from The American Heritage® Dictionary of the English Language, 4th Edition
- n. Any of the short hairs fringing the edge of the eyelid.
- n. A row of the hairs fringing the eyelid.
from Wiktionary, Creative Commons Attribution/Share-Alike License
- n. One of the hairs which grow along the edge of eyelids.
from the GNU version of the Collaborative International Dictionary of English
- n. The fringe of hair that edges the eyelid; -- usually in the pl.
- n. A hair of the fringe on the edge of the eyelid.
from The Century Dictionary and Cyclopedia
- n. One of the small hairs or bristles which grow in a row, or in rows, on the edges of the eyelids; a cilium of the eyelid; a lash.
- n. Either one of the two rows or lines of hairs which respectively fringe the upper and lower eyelid; the superior or inferior cilia; a series of eyelashes collectively. See cut under eye.
from WordNet 3.0 Copyright 2006 by Princeton University. All rights reserved.
- n. any of the short curved hairs that grow from the edges of the eyelids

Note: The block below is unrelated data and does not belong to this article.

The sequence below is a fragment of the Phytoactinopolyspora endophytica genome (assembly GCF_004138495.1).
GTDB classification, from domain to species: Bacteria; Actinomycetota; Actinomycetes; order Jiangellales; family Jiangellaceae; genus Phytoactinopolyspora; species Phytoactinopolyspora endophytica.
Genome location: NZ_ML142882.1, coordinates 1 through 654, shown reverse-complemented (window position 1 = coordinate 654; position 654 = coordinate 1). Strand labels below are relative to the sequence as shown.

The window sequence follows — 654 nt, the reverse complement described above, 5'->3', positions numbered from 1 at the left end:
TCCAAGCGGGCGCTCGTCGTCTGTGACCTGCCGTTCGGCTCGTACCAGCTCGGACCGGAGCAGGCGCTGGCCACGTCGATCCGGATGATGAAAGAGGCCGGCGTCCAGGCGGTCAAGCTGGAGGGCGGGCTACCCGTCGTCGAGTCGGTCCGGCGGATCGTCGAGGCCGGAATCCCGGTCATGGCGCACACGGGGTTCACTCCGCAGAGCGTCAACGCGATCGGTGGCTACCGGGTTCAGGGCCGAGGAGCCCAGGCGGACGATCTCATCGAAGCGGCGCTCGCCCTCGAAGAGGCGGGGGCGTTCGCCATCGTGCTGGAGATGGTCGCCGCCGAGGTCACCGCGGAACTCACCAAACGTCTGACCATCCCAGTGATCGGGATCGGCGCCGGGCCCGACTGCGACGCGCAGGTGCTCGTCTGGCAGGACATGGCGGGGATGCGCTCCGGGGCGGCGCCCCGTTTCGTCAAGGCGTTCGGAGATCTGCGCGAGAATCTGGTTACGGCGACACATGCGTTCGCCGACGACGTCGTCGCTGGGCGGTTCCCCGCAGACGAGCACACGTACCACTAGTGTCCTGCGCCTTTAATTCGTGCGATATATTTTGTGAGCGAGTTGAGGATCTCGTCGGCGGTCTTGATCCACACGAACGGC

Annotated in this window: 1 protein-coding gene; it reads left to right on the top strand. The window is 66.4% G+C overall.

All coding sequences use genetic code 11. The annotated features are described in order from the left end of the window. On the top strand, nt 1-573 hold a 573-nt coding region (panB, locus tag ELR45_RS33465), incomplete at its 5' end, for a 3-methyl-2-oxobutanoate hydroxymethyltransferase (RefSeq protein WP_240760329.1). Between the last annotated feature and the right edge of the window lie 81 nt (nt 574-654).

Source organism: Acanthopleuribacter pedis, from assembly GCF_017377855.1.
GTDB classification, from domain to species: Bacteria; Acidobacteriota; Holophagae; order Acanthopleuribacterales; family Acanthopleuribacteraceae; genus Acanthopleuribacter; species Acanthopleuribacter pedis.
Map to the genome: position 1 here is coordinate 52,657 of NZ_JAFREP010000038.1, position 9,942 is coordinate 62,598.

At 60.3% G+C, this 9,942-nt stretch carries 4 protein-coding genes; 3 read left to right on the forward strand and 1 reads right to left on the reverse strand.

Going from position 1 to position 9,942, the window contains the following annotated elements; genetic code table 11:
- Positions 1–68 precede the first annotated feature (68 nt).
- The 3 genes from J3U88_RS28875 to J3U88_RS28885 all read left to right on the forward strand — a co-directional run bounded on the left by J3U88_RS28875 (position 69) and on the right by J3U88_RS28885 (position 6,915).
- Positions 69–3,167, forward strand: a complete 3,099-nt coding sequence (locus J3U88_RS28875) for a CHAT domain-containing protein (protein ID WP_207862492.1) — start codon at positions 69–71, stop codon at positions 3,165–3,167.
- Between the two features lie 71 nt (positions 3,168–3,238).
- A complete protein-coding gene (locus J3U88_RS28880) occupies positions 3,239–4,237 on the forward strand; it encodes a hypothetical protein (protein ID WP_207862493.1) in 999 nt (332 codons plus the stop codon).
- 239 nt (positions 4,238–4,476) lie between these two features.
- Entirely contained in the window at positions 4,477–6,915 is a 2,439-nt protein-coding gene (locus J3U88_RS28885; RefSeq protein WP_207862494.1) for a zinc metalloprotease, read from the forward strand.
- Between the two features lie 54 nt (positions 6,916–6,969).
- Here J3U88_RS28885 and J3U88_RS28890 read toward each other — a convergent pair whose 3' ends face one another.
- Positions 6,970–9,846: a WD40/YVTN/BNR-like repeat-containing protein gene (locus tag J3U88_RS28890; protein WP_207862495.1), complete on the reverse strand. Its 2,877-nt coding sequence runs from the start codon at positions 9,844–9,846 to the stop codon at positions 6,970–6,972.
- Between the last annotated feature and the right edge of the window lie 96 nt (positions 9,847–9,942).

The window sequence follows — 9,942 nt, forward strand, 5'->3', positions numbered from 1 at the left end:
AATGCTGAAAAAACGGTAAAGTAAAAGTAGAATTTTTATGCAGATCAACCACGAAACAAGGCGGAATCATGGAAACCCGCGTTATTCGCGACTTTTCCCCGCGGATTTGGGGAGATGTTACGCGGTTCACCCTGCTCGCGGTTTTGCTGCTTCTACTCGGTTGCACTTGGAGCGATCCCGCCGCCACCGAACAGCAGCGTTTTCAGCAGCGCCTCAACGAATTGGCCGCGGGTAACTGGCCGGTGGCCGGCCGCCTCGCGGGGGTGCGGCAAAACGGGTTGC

Sorry, no etymologies found.
Each batted eyelash is like an atomic explosion of love, an unrequited neutron detonation of desire.
Elsewhere, what appeared at first glance to be a fluffy pale jacket of tufted tulle turned out to be made of leather, minutely shaved with razors to give an "eyelash" - fine
In November, Allergan sued a slew of cosmetic companies that sell so-called eyelash conditioners, accusing them of infringing on a patent covering bimatoprost and related compounds known as prostaglandins.
Taking an eye for an eyelash, which is what they are doing at the moment, is considered wrong by Biblical standards.
Having now made a mockery of constitutional law, this Congress and president have moved the nation to within an "eyelash" of a full-blown national security fascist police state.
The Capuccini treatment includes everything from the cream and the massage to extras such as eyelash tinting as requested by the guest.
They could also get pampered with treatments such as eyelash extensions, facials, massages and foot reflexology.
Both the appearance and reality suggest a Washington culture in which regulators routinely become so cozy with the companies they oversee -- theoretically in the public interest -- that no one bats an eyelash about regulating Company X today and lobbying for that same company tomorrow.
FOX News, meanwhile, has hosted the British aristocrat Christopher Monckton on its programs, not batting an eyelash at his bizarre conspiracy theories about implementation of a one-world government or his stated belief that AIDS victims should be quarantined for life.
There were plenty of things to question, but I never batted an eyelash at that.